3 Step Two: Prioritize your choices and gather information on specific schools Once you have a list of programs to consider, narrow your possibilities to a manageable number. To evaluate programs, consider the following: Evaluate the number of accepted applicants to the last entering class versus the total number of applicants in a year. Ask for the 25 th and 75 th percentile scores for the last entering class on required admission tests. Is the institution/program research-oriented or coursework-oriented? Does the department have faculty in a variety of research groups or does the strength rest on one or two members? Do the research interests of the faculty represent specialties within the discipline? Does the department's strength lie in a particular area or are many of the subspecialties equally strong? Look for the faculty publication list. If this is not in the catalog or online, request it from the department chair. What is the mentor relationship between students and faculty? Are faculty members accessible to students? Ask graduate students about their experiences in the program and about potential faculty advisors. How closely do graduate students work together and discuss their work with each other? How much financial aid is available in the form of scholarships, teaching assistantships or research assistantships? Learn how many students receive funding and what criteria are used to grant funding. If you enroll in a Master's program, will you be able to change to a Ph.D. program easily if your performance is satisfactory? Must you obtain an M.A. or M.S. before you enroll in the Ph.D. program? How many Ph.D.'s are granted annually? What is the average length of time required to complete the doctoral work? How many students drop out of the program? What employment opportunities will be available after you complete this graduate program? Ask some graduate students about their plans; check with the department chair or the career services office for information on recent graduates. If possible, visit several schools to meet with faculty and students. Ask the admissions office and/or program chair if you can communicate with current students via or phone. Geographical location can affect the quality of your total life. Inquire about location, housing and type of recreation and social options available. From time to time, graduate schools send representatives to Dartmouth to describe their programs. These visits will be announced on the Career Services Blitz Bulletin. Step Three: Complete and Submit Applications Ask a faculty member, the Career Services Graduate School Advisor, or The Student Center for Research, Writing, and Information Technology (RWIT) to review your application essay(s). Study for and take the required admission test. File your applications 4-6 weeks prior to stated deadlines. Investigate funding and/or financial aid options and submit appropriate applications six weeks prior to stated deadlines. Call the program 2-3 weeks before the application deadline to confirm that your file is complete. Applying To Graduate Schools Graduate schools are looking for diverse, thoughtful, well-prepared, ambitious, and mature candidates who stand out in the applicant pool. Application Tailor your application: Explain why this particular program at this particular university is a good fit for both you AND the institution. Mention potential faculty members with whom you would like to work and/or have as an advisor. Discuss your interest in their publications, and further avenues of research that you would like to explore. Tips for a good application: Check spelling, grammar, and proofread. Leave nothing blank. Send something a resume or paper that is directly related to the program to which you are applying. If you ve been published, share this information. 3 The Graduate Record Exam (GRE -- The GRE consists of two types of tests: a General Test and a Subject Test. The General Test is a computer-based test and contains analytical writing, verbal, and quantitative sections, and is required by almost all graduate programs. This test is offered year-round at testing centers around the world (Lebanon College in Lebanon, NH is nearest to Dartmouth).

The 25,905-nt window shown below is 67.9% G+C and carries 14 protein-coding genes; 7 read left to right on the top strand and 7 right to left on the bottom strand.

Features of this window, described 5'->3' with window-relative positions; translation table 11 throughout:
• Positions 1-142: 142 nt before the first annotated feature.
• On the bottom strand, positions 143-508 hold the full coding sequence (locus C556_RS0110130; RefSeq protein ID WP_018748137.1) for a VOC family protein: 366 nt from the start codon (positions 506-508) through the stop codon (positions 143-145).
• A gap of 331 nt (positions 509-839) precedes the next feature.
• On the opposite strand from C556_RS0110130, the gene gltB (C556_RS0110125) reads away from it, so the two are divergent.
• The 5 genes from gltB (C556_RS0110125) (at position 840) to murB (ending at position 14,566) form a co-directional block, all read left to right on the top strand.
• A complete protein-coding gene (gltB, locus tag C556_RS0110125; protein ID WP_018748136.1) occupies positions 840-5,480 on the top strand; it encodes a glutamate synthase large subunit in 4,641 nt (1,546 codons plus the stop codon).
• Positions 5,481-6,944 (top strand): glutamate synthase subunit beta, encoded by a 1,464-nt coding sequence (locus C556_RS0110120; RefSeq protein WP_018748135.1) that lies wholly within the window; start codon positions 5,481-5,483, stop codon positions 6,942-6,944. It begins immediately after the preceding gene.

4 4 The Subject Test, an achievement test offered in eight major disciplines may also be required by some graduate programs. The subject areas are Biochemistry, Cell and Molecular Biology, Biology, Chemistry, Computer Science, Literature in English, Mathematics, Physics, and Psychology. The Subject Test is a paper-based test and may be taken at Dartmouth in April, October and November. Test dates in spring of junior year or the following summer, certainly no later than October of senior fall, are recommended for students applying senior fall, unless courses relevant to the Subject Test will be taken during fall term. Registration bulletins are available in Career Services and online at Letters of Recommendations Faculty letters of recommendation are an important part of your application. Before requesting letters, consult the graduate school applications for specific instructions. Usually two or three letters are required. Since recommendations are weighed heavily in the admissions decisions, make your choices carefully, gathering strong evaluations from persons who have had an opportunity to observe your academic strengths and your personal qualities. Contact your professors early. Make an appointment with each of your letter writers to discuss your course work and other interests as well as your plans for graduate school. Provide your writers with an idea of what you feel they could share that would be relevant to the admissions committee and with information about yourself. Information to assist writer: Resume; Transcript; application essay draft (if written); a statement on why you are choosing to go to graduate school; a summary of what you learned from your experience with the writer; a copy of a paper you wrote for their class (with their comments); writing samples. Specify a reasonable deadline; professors are busy, and they write letters out of interest in you and in your future. Given the Dartmouth calendar, they may be on leave when you need to have your letters, so check their schedules early. It may take more than one reminder and a longer time than you might expect, so allow at least four weeks from the time of request. Interfolio Dartmouth students and alums may establish an account with Interfolio (http://www.interfolio.com) to collect letters of recommendation from faculty and employers. Interfolio offers individuals one central place to store their most important documents, while also providing the means to distribute these materials to any institution. Interfolio will mail letters only to schools, and will never release the confidential letters directly to the applicant. It is your responsibility to check Interfolio online to confirm that letters you have requested been submitted by your recommenders. Once all of your letters have been uploaded to your account, you can mail your letters directly to each graduate school. Although many graduate school applications include recommendation forms with their applications, these forms are usually not required. Please check with your professors and schools for the preferred method of letter submission. Dartmouth professors and administrators prefer to write recommendations on their letterhead stationary and submit them to Interfolio or directly to the schools. Interfolio can process recommendation forms provided by the school or letters that a writer tailors to a specific school Transcripts Graduate programs require official transcripts from all colleges and universities where you earned credit. Although credit for coursework completed elsewhere is recorded on your Dartmouth transcript, grades are not; consequently, transcripts from all institutions you attended must be sent to schools. Any Citations received will be sent to the schools with your transcript. Transcripts are ordered through the Office of the Registrar by completing the Dartmouth College Registrar Transcript Request Form available online at (www.dartmouth.edu/~reg/services/transcripts.html) and submitting it to the Registrar in person (105 McNutt Hall), by fax ( ), or mail (6014 McNutt Hall, Room 105, Hanover, NH 03755). Questions regarding transcripts should be directed to the Registrar s Office ( ). Transcripts must be ordered at least one week in advance of the required mailing date. Personal Statements and Statements of Purpose Many schools require an essay or series of essays discussing such topics as your experiences in your field of study, your level of academic achievement, what specialty is of particular interest, and your career preference. Individually tailored essays to each school are recommended. You should discuss why you want to join this particular graduate program at this particular university, the faculty with whom you would like to study and/or have as an advisor, your career goals, and what you have to offer. Discuss your interest in their publications, and further avenues of research that you would like to explore. Make sure to have a faculty member read it over. Remember to proofread! Tips for a good essay: Write strong opening and closing paragraphs.